Ping Cheng received his B.S. degree from Oklahoma State University, M.S. degree in Mechanical Engineering from MIT, and Ph.D. degree in Aeronautics and Astronautics from Stanford University. He is a Chair Professor Emeritus in School of Mechanical Engineering at Shanghai Jiaotong University. Professor Cheng is an internationally renowned specialist in heat transfer. He has done seminal research work in porous-media heat transfer, radiative gas dynamics, and microscale boiling/condensation heat transfer. He has published over 320 SCI journal papers, and was listed as one of the world’s highly cited researchers by Thomson Reuters in 2014. Professor Cheng has received four top international honors, including 2006 ASME/AICHE Max Jakob Memorial Award, 1996 ASME Heat Transfer Memorial Award, 2003 AIAA Thermophysics Award, and 2006 ASME Heat Transfer Division Classic Paper Award. Professor Cheng is an elected member of Chinese Academy of Sciences, and a Fellow in both ASME and AIAA. He served as Editors for Int. J. Heat Mass Transfer and Int. Comm. Heat Mass Transfer for a period of 18 years from 2003 to 2021, and is a member of editorial board of 12 international heat transfer journals. He was the Chair of the 16th International Heat Transfer Conference, which was held in Beijing in 2018.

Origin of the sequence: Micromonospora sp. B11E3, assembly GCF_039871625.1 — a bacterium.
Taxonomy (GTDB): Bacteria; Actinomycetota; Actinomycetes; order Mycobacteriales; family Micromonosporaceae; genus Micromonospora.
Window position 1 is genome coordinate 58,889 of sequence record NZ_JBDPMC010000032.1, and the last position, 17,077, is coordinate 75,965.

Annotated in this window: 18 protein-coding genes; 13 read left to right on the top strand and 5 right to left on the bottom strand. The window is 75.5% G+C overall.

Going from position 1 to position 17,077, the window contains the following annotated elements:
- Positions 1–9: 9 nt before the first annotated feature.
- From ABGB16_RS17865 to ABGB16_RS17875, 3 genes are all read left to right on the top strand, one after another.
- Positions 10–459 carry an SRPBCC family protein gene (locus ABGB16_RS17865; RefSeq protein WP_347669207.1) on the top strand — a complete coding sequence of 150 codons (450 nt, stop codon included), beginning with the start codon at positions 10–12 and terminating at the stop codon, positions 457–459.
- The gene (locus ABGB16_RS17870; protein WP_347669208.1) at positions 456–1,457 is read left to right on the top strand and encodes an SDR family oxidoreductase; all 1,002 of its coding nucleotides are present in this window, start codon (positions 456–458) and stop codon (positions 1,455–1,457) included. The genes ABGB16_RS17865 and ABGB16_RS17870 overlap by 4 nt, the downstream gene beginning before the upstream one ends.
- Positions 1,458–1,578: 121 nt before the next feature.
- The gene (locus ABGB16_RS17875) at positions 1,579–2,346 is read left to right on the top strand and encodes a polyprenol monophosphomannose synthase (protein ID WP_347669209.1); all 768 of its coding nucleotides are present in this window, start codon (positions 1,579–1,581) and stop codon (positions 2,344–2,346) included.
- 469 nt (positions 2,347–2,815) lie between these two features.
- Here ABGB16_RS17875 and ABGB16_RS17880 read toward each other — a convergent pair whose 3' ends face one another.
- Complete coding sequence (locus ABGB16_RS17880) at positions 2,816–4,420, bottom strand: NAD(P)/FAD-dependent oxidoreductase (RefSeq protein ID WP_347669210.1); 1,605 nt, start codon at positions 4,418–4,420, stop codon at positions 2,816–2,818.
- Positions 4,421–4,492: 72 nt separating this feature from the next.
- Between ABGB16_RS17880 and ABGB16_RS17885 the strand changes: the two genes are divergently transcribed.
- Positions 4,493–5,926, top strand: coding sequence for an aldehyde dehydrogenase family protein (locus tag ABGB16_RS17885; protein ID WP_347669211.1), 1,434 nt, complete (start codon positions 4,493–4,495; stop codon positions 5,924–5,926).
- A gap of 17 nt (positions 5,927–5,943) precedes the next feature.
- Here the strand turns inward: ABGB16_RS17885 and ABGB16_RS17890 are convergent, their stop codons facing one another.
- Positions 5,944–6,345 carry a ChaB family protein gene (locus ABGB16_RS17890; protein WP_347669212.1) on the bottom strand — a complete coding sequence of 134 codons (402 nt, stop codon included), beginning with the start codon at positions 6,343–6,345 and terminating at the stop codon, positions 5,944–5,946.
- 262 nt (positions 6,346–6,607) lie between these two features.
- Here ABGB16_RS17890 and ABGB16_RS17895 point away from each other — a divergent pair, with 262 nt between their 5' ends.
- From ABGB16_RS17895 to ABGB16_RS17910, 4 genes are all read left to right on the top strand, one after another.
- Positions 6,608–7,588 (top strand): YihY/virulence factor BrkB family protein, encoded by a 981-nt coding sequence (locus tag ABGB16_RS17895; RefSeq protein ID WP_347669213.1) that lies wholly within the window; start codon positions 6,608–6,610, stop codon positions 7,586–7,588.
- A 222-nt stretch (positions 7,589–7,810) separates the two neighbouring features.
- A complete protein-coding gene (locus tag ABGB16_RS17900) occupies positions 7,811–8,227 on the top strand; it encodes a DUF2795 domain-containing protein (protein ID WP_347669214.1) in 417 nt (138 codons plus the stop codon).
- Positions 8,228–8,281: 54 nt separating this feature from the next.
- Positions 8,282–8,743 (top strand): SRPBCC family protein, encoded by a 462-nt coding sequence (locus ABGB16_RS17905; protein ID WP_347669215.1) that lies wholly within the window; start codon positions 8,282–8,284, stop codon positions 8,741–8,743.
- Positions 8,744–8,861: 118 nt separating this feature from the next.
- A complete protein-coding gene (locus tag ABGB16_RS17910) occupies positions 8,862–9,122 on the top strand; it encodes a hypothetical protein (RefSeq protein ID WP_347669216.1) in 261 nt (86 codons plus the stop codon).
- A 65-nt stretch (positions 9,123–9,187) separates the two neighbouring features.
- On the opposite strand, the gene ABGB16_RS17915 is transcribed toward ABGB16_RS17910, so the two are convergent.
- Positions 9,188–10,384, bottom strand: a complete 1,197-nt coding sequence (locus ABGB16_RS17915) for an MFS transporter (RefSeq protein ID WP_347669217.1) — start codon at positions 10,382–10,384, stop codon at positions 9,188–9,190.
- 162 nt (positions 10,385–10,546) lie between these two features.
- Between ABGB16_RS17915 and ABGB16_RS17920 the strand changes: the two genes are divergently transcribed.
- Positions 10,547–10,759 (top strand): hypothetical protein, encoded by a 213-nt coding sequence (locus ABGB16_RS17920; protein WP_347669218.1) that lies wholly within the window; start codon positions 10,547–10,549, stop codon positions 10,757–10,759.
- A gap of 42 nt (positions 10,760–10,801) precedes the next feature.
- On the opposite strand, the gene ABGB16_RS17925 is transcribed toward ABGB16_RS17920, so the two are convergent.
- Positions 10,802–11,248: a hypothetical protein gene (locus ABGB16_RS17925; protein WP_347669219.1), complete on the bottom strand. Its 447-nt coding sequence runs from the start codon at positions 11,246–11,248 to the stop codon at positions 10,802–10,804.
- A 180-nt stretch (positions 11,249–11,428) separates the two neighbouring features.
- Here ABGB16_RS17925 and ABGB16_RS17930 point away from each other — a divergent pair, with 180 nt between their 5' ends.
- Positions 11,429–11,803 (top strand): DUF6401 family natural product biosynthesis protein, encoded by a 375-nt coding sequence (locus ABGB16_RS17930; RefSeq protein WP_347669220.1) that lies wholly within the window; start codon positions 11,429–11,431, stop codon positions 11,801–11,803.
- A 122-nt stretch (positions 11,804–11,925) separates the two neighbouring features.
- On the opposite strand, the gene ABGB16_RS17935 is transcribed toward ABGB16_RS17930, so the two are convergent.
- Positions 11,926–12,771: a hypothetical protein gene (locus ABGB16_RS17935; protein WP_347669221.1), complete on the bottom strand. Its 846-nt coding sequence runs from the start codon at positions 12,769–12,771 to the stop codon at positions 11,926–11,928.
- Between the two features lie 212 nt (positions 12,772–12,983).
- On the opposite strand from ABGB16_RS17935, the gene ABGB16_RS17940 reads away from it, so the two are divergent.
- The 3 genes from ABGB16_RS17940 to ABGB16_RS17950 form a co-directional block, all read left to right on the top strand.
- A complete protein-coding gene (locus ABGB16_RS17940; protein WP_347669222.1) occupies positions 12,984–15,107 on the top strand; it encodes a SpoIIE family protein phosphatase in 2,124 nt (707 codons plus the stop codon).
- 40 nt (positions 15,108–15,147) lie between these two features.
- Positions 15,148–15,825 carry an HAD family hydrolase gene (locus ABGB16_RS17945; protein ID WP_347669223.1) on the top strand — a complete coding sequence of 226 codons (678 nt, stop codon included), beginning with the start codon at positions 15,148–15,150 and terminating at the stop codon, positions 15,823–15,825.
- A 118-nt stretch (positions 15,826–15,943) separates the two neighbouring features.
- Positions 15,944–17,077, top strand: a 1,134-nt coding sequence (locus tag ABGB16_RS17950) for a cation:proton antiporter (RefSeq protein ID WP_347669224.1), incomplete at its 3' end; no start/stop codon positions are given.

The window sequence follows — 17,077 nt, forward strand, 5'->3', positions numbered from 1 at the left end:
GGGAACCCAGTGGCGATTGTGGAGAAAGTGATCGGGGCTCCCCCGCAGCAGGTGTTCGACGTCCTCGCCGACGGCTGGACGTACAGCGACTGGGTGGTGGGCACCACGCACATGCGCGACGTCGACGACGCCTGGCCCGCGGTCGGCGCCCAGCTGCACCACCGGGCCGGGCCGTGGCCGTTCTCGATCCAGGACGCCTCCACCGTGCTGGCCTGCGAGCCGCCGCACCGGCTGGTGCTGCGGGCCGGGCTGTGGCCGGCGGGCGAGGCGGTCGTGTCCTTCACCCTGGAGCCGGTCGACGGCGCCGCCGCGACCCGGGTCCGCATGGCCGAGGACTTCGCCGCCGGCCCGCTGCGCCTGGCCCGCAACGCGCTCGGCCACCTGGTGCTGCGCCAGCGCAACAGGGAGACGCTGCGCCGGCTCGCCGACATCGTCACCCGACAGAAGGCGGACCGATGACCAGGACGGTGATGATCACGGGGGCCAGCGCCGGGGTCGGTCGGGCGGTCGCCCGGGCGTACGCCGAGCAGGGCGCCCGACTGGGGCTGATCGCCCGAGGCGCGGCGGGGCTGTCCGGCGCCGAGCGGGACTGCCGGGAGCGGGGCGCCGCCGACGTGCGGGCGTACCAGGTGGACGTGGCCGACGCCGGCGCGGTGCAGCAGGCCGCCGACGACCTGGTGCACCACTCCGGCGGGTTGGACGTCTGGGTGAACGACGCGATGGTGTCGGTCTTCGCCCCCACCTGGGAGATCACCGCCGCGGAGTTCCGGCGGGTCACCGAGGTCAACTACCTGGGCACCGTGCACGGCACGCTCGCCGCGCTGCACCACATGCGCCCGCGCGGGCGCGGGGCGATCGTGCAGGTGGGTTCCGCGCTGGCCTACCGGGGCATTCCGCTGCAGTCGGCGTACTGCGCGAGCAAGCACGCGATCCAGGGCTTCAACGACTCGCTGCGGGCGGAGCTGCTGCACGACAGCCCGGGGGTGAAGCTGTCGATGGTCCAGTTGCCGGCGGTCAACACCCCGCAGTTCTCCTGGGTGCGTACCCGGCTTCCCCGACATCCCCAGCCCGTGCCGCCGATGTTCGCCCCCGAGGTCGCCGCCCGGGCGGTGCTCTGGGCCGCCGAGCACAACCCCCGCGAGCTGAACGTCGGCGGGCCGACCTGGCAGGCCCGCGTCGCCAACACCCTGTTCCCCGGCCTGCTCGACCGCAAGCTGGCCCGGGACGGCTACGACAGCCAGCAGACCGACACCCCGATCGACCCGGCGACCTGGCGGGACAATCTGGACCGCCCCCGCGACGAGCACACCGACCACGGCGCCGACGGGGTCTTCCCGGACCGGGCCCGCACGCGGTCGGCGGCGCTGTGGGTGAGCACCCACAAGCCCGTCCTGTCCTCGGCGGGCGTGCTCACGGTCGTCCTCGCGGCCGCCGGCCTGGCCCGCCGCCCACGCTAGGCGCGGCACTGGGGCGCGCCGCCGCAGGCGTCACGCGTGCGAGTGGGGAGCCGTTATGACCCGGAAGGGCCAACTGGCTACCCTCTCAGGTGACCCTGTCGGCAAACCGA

About the author

Behzad Baradaran Kazemian received his B.S. degree from Birjand University and his Master’s degree from Sharif University of Technology (Iran). He is a Ph.D. candidate at Shanghai Jiao Tong University, and his thesis supervisor is Professor Ping Cheng. His research interests are in the area of multi-phase flows, porous media, and boiling heat transfer.

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About the author

Qing Guo received her B.S. degree from Xi’an Jiaotong University. She is a Ph.D. candidate at Shanghai Jiao Tong University, and her thesis supervisor is Professor Ping Cheng. Her research interests are in the area of phase change in moist air, nucleation and ice growth during freezing.

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Reference

Kazemian, B., Guo, Q., & Cheng, P. (2021). Direct numerical simulations of moisture transport in porous media by a multi-component/phase-change lattice Boltzmann methodInternational Journal of Heat and Mass Transfer, 176, 121264.

Go To International Journal of Heat and Mass Transfer